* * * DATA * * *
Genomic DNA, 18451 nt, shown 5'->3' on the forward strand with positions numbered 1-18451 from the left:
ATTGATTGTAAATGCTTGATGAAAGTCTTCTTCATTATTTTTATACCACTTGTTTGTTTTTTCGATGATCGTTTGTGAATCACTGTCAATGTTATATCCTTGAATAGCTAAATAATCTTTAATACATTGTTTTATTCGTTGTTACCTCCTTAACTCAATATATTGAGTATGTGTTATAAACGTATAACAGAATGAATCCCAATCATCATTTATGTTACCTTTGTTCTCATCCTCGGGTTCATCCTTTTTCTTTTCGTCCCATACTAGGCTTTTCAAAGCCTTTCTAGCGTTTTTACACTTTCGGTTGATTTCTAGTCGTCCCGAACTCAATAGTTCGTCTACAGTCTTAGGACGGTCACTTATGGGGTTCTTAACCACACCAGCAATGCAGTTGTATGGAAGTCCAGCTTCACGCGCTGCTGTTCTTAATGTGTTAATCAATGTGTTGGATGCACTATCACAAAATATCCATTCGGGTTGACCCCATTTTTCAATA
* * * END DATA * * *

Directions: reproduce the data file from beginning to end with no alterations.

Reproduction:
Genomic DNA, 18451 nt, shown 5'->3' on the forward strand with positions numbered 1-18451 from the left:
ATTGATTGTAAATGCTTGATGAAAGTCTTCTTCATTATTTTTATACCACTTGTTTGTTTTTTCGATGATCGTTTGTGAATCACTGTCAATGTTATATCCTTGAATAGCTAAATAATCTTTAATACATTGTTTTATTCGTTGTTACCTCCTTAACTCAATATATTGAGTATGTGTTATAAACGTATAACAGAATGAATCCCAATCATCATTTATGTTACCTTTGTTCTCATCCTCGGGTTCATCCTTTTTCTTTTCGTCCCATACTAGGCTTTTCAAAGCCTTTCTAGCGTTTTTACACTTTCGGTTGATTTCTAGTCGTCCCGAACTCAATAGTTCGTCTACAGTCTTAGGACGGTCACTTATGGGGTTCTTAACCACACCAGCAATGCAGTTGTATGGAAGTCCAGCTTCACGCGCTGCTGTTCTTAATGTGTTAATCAATGTGTTGGATGCACTATCACAAAATATCCATTCGGGTTGACCCCATTTTTCAATA